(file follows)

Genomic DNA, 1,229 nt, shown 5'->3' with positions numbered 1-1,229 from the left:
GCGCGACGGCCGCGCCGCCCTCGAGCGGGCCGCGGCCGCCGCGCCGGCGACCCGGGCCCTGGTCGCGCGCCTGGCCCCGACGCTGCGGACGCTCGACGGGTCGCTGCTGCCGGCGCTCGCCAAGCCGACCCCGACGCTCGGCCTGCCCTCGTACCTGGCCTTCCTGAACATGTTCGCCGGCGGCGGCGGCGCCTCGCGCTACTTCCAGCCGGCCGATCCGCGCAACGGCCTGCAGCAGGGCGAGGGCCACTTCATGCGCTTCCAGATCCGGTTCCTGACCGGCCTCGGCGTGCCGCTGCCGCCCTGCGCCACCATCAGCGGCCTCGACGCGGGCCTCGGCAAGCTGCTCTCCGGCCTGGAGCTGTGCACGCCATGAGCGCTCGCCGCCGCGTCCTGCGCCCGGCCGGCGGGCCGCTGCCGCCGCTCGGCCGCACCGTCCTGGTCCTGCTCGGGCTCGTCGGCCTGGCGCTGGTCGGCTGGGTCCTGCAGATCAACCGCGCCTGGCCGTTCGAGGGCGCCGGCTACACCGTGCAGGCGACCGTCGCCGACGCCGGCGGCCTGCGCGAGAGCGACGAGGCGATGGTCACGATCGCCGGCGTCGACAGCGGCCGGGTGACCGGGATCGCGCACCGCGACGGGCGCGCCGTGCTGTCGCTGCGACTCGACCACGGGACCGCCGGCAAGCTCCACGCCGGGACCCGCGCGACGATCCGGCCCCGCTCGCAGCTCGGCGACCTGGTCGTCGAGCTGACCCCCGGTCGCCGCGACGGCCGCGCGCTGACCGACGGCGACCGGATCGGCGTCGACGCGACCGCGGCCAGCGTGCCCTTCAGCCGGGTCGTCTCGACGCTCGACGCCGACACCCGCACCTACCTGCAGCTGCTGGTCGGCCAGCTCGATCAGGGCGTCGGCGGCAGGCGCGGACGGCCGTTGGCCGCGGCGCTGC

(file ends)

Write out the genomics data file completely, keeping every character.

Genomic DNA, 1,229 nt, shown 5'->3' with positions numbered 1-1,229 from the left:
GCGCGACGGCCGCGCCGCCCTCGAGCGGGCCGCGGCCGCCGCGCCGGCGACCCGGGCCCTGGTCGCGCGCCTGGCCCCGACGCTGCGGACGCTCGACGGGTCGCTGCTGCCGGCGCTCGCCAAGCCGACCCCGACGCTCGGCCTGCCCTCGTACCTGGCCTTCCTGAACATGTTCGCCGGCGGCGGCGGCGCCTCGCGCTACTTCCAGCCGGCCGATCCGCGCAACGGCCTGCAGCAGGGCGAGGGCCACTTCATGCGCTTCCAGATCCGGTTCCTGACCGGCCTCGGCGTGCCGCTGCCGCCCTGCGCCACCATCAGCGGCCTCGACGCGGGCCTCGGCAAGCTGCTCTCCGGCCTGGAGCTGTGCACGCCATGAGCGCTCGCCGCCGCGTCCTGCGCCCGGCCGGCGGGCCGCTGCCGCCGCTCGGCCGCACCGTCCTGGTCCTGCTCGGGCTCGTCGGCCTGGCGCTGGTCGGCTGGGTCCTGCAGATCAACCGCGCCTGGCCGTTCGAGGGCGCCGGCTACACCGTGCAGGCGACCGTCGCCGACGCCGGCGGCCTGCGCGAGAGCGACGAGGCGATGGTCACGATCGCCGGCGTCGACAGCGGCCGGGTGACCGGGATCGCGCACCGCGACGGGCGCGCCGTGCTGTCGCTGCGACTCGACCACGGGACCGCCGGCAAGCTCCACGCCGGGACCCGCGCGACGATCCGGCCCCGCTCGCAGCTCGGCGACCTGGTCGTCGAGCTGACCCCCGGTCGCCGCGACGGCCGCGCGCTGACCGACGGCGACCGGATCGGCGTCGACGCGACCGCGGCCAGCGTGCCCTTCAGCCGGGTCGTCTCGACGCTCGACGCCGACACCCGCACCTACCTGCAGCTGCTGGTCGGCCAGCTCGATCAGGGCGTCGGCGGCAGGCGCGGACGGCCGTTGGCCGCGGCGCTGC